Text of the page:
Wes Craven Dies: Horror Master's Many TV Projects Will Go Forward
Besides serving as executive producer of MTV’s Scream, Craven, who died Sunday after a battle with brain cancer at 76, had many TV projects in the pipeline. In fact, he just signed a big TV deal in April. His TV projects include Syfy’s The People Under The Stairs, based on his 1991 movie, Disciples for Universal Cable Productions, We Are All Completely Fine for Syfy and Sleepers for Federation Entertainment. Craven also wrote an episode for WGN America's Ten Commandments, which he was supposed to direct. PLUS: Scream will pay tribute to Craven during Tuesday's season finale, and remembering Craven’s TV work, including Freddy’s Nightmares.
It was Kanye West, and not Miley, who looked to be having all the fun on Sunday night, says Jon Caramanica. "As a host, she was flamboyant and awkward, preening in loud, shimmering outfits that mirrored the psychedelia of the GIF-and-Instagram-influenced art that filled the show’s interstitial bits," says Caramanica. "And she poked fun at her reputation for extreme behavior, whether in jokes delivered on stage or in pretaped sketches. Ms. Cyrus’s wackiness felt authentic, but her presence was unpolished, and at times she seemed to be caught off guard by the specifics of her responsibilities.” PLUS: The whole night was confusing and frustrating, watch Miley brainstormed Instagram ideas with Andy Samberg and Ike Barinholtz, one of the rare surprises was Miley’s nipple, Twitter users bash Rebel Wilson for her police brutality joke, Miley's boring stunts failed to connect, and why Kanye's acceptance speech was the greatest of all time.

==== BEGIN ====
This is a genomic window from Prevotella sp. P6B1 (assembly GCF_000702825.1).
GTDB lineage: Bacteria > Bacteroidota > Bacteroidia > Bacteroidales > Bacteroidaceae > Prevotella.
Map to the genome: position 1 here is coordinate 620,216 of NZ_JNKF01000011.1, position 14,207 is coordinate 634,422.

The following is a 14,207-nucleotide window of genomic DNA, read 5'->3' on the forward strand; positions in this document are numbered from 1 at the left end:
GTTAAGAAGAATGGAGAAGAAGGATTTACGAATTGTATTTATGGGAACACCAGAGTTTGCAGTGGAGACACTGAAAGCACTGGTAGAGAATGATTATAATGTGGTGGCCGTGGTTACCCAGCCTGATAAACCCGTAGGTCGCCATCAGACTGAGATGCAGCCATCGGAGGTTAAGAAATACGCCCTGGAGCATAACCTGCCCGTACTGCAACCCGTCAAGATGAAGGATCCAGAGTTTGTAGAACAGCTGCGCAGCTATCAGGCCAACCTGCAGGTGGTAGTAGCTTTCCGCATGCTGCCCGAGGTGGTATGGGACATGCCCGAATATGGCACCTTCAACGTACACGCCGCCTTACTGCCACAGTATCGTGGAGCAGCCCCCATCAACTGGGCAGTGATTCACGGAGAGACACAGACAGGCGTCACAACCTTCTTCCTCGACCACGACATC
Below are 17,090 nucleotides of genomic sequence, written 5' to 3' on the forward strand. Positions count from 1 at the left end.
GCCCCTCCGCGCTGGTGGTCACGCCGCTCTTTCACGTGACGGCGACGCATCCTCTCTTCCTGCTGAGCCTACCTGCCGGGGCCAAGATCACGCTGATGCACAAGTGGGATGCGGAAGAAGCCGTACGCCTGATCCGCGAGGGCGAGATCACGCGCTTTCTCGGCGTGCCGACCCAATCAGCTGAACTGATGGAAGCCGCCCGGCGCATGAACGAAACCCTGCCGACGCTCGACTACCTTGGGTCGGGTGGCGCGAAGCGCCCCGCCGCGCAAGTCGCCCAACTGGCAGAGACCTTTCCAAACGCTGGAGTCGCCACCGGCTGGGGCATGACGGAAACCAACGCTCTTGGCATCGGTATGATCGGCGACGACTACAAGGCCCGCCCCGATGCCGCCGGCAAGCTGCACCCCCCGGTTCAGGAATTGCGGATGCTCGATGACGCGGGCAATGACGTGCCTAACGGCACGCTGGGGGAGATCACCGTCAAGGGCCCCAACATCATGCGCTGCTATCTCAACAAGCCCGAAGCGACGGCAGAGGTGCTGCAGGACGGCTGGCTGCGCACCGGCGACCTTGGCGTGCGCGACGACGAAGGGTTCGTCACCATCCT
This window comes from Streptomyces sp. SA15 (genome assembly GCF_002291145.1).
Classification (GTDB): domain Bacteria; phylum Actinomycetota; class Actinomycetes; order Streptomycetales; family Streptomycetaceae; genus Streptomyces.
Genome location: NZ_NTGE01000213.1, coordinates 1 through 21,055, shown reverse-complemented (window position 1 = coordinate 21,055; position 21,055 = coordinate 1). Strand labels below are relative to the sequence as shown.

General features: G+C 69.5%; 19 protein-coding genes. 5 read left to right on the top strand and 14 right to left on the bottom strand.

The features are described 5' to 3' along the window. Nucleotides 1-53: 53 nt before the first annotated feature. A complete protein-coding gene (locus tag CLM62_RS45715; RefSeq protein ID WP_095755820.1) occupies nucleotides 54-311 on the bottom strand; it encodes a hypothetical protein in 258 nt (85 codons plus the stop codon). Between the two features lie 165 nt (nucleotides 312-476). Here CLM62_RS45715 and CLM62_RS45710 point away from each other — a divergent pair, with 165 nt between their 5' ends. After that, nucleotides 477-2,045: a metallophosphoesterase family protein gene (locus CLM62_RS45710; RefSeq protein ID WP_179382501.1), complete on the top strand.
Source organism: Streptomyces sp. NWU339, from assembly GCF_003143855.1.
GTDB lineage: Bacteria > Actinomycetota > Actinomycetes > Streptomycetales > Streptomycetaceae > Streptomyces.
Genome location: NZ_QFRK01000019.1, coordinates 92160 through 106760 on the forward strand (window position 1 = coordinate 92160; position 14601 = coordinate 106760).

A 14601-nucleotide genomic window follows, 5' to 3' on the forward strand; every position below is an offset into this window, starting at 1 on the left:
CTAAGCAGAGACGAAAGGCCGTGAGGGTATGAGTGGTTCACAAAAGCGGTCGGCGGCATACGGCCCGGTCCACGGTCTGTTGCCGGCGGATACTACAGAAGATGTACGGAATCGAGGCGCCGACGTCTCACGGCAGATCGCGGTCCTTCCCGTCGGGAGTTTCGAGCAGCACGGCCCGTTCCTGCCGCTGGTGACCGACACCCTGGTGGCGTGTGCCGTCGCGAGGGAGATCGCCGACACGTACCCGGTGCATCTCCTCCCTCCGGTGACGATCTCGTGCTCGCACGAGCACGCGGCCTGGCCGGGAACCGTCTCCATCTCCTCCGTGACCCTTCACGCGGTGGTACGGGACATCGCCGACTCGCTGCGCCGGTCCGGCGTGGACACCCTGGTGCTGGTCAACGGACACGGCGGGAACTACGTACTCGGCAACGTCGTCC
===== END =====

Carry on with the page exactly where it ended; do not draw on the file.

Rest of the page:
PTC president Tim Winter was stunned that last’s VMAs was rated as being okay for a child as young as age 14: “MTV had an opportunity to use its powerful VMA platform to stir a young audience to aspire to something positive and uplifting. Instead they chose to perpetuate blatant sexualization – much of it self-inflicted by the artists – and to celebrate the use of illegal drugs,” he said in a statement.
"I'm not a racist,” he said this morning, "but I never should have said what I said. It was wrong. I'm embarrassed by it," he said, but added: "People need to realize that you inherit things from your environment. And where I grew up was south Tampa, Port Tampa, and it was a really rough neighborhood, very low income. And all my friends, we greeted each other saying that word."
MTV previewed the fantasy series from Smallville’s Al Gough and Miles Millar during the VMAs.
"It was very good,” he says of the comments he’s heard of the HBO series. De Niro adds that he doesn’t watch much TV.
The Disney XD series returns on Oct. 14.
Turner Classic Movies is now calling itself the “ultimate movie destination.”
“The biggest serial killers of all time all come to the hotel, says Ryan Murphy, including John Wayne Gacey and Lily Rabe as Aileen Wurnos.
The British series returns for its final season in the UK on Sept. 20.
Samberg also predicts a Bryan Cranston victory.
Watching the series finale, says Alan Sepinwall, "knowing that NBC had canceled the show, that Amazon had passed on picking it up, and that the odds were getting longer by the day on this take on the characters continuing in any form, all I could think was, 'Yeah, that seems about right.’” PLUS: Bryan Fuller on that ending, NBC’s new mystery-thrillers aren’t in the same league as Hannibal, Mads Mikkelsen deserves a ton of credit for what he did with the role, and the final season was like a long strange drug trip.
The MTV star thinks the British reality booting her for two-year-old easily-searchable pro-Nazi remarks and refusing to pay her $175,000 fee was part of a planned stunt. As a result, there’s word she may return to the house.